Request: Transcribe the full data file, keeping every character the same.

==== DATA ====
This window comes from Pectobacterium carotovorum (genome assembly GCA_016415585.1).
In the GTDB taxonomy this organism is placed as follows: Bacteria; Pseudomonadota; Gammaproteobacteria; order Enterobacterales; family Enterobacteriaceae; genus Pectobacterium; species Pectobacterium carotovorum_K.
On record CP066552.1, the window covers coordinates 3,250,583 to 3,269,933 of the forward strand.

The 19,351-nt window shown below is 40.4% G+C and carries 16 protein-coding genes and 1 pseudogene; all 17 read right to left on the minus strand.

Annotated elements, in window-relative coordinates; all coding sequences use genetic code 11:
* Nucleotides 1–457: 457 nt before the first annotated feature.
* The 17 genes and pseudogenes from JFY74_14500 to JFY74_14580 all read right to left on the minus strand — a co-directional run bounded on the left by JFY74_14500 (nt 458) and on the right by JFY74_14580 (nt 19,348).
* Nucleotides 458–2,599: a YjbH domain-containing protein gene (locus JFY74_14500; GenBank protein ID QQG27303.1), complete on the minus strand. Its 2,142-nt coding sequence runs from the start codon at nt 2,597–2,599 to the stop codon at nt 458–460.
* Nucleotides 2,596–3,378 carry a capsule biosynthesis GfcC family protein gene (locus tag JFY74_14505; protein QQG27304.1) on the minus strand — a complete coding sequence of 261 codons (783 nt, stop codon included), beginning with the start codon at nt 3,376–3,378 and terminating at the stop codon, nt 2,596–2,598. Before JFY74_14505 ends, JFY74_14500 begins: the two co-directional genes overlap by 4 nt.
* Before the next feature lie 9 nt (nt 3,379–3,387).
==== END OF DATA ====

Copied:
This window comes from Pectobacterium carotovorum (genome assembly GCA_016415585.1).
In the GTDB taxonomy this organism is placed as follows: Bacteria; Pseudomonadota; Gammaproteobacteria; order Enterobacterales; family Enterobacteriaceae; genus Pectobacterium; species Pectobacterium carotovorum_K.
On record CP066552.1, the window covers coordinates 3,250,583 to 3,269,933 of the forward strand.

The 19,351-nt window shown below is 40.4% G+C and carries 16 protein-coding genes and 1 pseudogene; all 17 read right to left on the minus strand.

Annotated elements, in window-relative coordinates; all coding sequences use genetic code 11:
* Nucleotides 1–457: 457 nt before the first annotated feature.
* The 17 genes and pseudogenes from JFY74_14500 to JFY74_14580 all read right to left on the minus strand — a co-directional run bounded on the left by JFY74_14500 (nt 458) and on the right by JFY74_14580 (nt 19,348).
* Nucleotides 458–2,599: a YjbH domain-containing protein gene (locus JFY74_14500; GenBank protein ID QQG27303.1), complete on the minus strand. Its 2,142-nt coding sequence runs from the start codon at nt 2,597–2,599 to the stop codon at nt 458–460.
* Nucleotides 2,596–3,378 carry a capsule biosynthesis GfcC family protein gene (locus tag JFY74_14505; protein QQG27304.1) on the minus strand — a complete coding sequence of 261 codons (783 nt, stop codon included), beginning with the start codon at nt 3,376–3,378 and terminating at the stop codon, nt 2,596–2,598. Before JFY74_14505 ends, JFY74_14500 begins: the two co-directional genes overlap by 4 nt.
* Before the next feature lie 9 nt (nt 3,379–3,387).